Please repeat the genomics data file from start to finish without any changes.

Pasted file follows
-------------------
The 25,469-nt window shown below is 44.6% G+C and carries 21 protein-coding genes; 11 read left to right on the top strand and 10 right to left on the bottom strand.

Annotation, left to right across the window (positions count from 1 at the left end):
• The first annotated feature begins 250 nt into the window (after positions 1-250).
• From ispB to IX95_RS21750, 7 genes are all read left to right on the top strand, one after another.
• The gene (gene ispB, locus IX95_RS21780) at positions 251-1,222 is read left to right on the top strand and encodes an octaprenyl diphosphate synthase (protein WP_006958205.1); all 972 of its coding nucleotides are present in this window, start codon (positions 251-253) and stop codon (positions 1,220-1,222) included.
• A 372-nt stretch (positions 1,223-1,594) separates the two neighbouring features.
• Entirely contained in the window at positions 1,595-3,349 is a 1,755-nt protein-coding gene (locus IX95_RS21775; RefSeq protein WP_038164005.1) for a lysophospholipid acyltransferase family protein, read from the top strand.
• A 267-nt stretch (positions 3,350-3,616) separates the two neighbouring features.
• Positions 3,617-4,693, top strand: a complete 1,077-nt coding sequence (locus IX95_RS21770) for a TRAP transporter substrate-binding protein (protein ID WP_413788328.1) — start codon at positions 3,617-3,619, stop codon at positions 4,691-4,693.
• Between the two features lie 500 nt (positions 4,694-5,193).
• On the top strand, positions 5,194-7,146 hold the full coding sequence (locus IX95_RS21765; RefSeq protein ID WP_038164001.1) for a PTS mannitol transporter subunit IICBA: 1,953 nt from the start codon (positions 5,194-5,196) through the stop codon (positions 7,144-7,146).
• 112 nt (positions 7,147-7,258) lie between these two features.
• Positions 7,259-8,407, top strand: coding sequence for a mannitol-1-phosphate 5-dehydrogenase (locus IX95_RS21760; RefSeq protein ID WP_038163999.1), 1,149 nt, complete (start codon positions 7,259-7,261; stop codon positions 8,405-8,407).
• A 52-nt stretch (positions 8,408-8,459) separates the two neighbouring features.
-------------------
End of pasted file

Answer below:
The 25,469-nt window shown below is 44.6% G+C and carries 21 protein-coding genes; 11 read left to right on the top strand and 10 right to left on the bottom strand.

Annotation, left to right across the window (positions count from 1 at the left end):
• The first annotated feature begins 250 nt into the window (after positions 1-250).
• From ispB to IX95_RS21750, 7 genes are all read left to right on the top strand, one after another.
• The gene (gene ispB, locus IX95_RS21780) at positions 251-1,222 is read left to right on the top strand and encodes an octaprenyl diphosphate synthase (protein WP_006958205.1); all 972 of its coding nucleotides are present in this window, start codon (positions 251-253) and stop codon (positions 1,220-1,222) included.
• A 372-nt stretch (positions 1,223-1,594) separates the two neighbouring features.
• Entirely contained in the window at positions 1,595-3,349 is a 1,755-nt protein-coding gene (locus IX95_RS21775; RefSeq protein WP_038164005.1) for a lysophospholipid acyltransferase family protein, read from the top strand.
• A 267-nt stretch (positions 3,350-3,616) separates the two neighbouring features.
• Positions 3,617-4,693, top strand: a complete 1,077-nt coding sequence (locus IX95_RS21770) for a TRAP transporter substrate-binding protein (protein ID WP_413788328.1) — start codon at positions 3,617-3,619, stop codon at positions 4,691-4,693.
• Between the two features lie 500 nt (positions 4,694-5,193).
• On the top strand, positions 5,194-7,146 hold the full coding sequence (locus IX95_RS21765; RefSeq protein ID WP_038164001.1) for a PTS mannitol transporter subunit IICBA: 1,953 nt from the start codon (positions 5,194-5,196) through the stop codon (positions 7,144-7,146).
• 112 nt (positions 7,147-7,258) lie between these two features.
• Positions 7,259-8,407, top strand: coding sequence for a mannitol-1-phosphate 5-dehydrogenase (locus IX95_RS21760; RefSeq protein ID WP_038163999.1), 1,149 nt, complete (start codon positions 7,259-7,261; stop codon positions 8,405-8,407).
• A 52-nt stretch (positions 8,408-8,459) separates the two neighbouring features.